NEW YORK (Reuters) - The dollar fell against most major currencies on Tuesday after U.S. inflation data for February was in line with expectations, suggesting the Federal Reserve remained on track to raise interest rates at a gradual pace.
The dollar also lost traction after U.S. President Donald Trump fired Secretary of State Rex Tillerson and replaced him with Central Intelligence Agency Director Mike Pompeo, marking the biggest shakeup of the administration’s Cabinet.
Pompeo’s views typify Trump’s hard line stance on international political issues, including the Iran nuclear deal and North Korea’s nuclear and missile programs, analysts said.
Investors were bracing for a breakout number in U.S February inflation after a strong figure the previous month and when that did not happen, the dollar pared some of its gains against the yen and fell versus the euro, said John Doyle, director of markets at Tempus Consulting in Washington.
The Labor Department said on Tuesday the U.S. consumer price index rose 0.2 percent last month after jumping 0.5 percent in January. Excluding the volatile food and energy components, the CPI gained 0.2 percent after accelerating 0.3 percent in January.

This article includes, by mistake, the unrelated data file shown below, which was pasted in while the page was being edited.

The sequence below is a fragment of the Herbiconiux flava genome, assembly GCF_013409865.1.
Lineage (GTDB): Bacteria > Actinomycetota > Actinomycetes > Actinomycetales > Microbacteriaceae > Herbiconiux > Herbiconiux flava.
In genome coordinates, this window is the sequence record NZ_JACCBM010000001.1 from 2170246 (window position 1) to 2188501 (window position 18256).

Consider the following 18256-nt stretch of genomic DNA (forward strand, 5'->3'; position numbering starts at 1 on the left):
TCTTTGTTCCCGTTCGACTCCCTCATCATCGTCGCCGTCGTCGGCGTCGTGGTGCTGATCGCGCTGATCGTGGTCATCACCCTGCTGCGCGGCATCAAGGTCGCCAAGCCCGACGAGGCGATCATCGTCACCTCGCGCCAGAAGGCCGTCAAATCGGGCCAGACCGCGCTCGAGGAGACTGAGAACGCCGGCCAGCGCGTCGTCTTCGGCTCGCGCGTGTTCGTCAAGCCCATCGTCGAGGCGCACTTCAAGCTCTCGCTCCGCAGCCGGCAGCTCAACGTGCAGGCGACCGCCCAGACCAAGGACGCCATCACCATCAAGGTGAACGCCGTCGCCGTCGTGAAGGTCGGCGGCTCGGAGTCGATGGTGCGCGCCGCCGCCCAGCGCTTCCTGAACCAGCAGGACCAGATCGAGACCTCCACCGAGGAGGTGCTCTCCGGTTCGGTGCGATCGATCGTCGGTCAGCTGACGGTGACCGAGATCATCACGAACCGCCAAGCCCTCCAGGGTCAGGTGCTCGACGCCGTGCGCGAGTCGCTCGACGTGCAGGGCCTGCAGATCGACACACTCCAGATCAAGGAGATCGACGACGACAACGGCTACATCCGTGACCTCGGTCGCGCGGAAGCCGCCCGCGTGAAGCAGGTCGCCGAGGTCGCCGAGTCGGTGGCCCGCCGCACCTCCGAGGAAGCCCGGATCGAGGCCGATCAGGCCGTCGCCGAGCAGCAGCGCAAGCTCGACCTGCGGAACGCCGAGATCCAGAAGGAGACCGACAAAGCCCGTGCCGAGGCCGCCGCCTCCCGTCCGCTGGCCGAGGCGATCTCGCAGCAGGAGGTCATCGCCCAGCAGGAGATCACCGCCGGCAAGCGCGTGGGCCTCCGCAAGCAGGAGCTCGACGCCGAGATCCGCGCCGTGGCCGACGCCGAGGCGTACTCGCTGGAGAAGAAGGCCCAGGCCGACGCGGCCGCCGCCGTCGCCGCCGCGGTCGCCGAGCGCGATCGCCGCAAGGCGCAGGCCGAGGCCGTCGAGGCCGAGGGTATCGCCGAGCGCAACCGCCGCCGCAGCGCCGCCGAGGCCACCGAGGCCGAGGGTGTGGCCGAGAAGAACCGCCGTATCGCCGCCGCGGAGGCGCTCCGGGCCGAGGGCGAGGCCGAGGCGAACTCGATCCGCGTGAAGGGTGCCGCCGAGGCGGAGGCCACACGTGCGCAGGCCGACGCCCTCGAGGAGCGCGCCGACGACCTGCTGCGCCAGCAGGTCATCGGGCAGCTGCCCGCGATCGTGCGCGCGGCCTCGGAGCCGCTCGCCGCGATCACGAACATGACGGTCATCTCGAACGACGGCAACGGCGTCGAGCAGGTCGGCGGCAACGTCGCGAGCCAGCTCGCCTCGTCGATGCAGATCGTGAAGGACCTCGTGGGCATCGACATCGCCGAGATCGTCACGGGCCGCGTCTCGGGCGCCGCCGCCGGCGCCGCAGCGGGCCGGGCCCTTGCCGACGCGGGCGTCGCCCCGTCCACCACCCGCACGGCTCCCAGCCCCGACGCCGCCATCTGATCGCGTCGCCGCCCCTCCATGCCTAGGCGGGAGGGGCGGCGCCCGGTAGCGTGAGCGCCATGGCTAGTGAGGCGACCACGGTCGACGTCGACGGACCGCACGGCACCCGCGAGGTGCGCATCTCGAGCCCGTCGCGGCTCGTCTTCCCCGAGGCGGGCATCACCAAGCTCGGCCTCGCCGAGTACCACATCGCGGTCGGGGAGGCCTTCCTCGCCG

“The lower inflation readings relative to the previous month decreased expectations that the Federal Reserve will need to raise interest rates faster than anticipated,” said James Chen, head of research at Forex.com in Bedminster, New Jersey.
After the data, Fed funds futures data showed a lower chance of a fourth rate hike this year.
In late afternoon trading, the dollar index fell 0.2 percent to 89.694 .DXY, as the euro EUR= gained 0.5 percent on the day to $1.2363.
The dollar also slid against the Swiss franc CHF= and the British pound GBP=, as well as the Australian AUD= and New Zealand dollars NZD=.
Tillerson’s firing and Pompeo’s appointment as his replacement, coming a week after the resignation of U.S. economic adviser Gary Cohn, also weighed on the dollar.
“Pompeo is seen as having a similar anti-globalist perspective to that of Trump,” said Chen. “Much of the risk of this hard line stance for the dollar lies in the high likelihood that the top U.S. diplomat will be yet another staunch supporter of Trump’s protectionist trade policies.”
The greenback gained against the yen, rising 0.1 percent to 106.51 JPY=.
The yen came under some pressure from a scandal involving Prime Minister Shinzo Abe. It weakened by 0.3 to 0.5 percent against other major currencies after Japan’s ministry of finance said on Monday it altered documents for a sale of state-owned land linked to Abe’s wife.
Reporting by Gertrude Chavez-Dreyfuss; Editing by Jonathan Oatis and Dan Grebler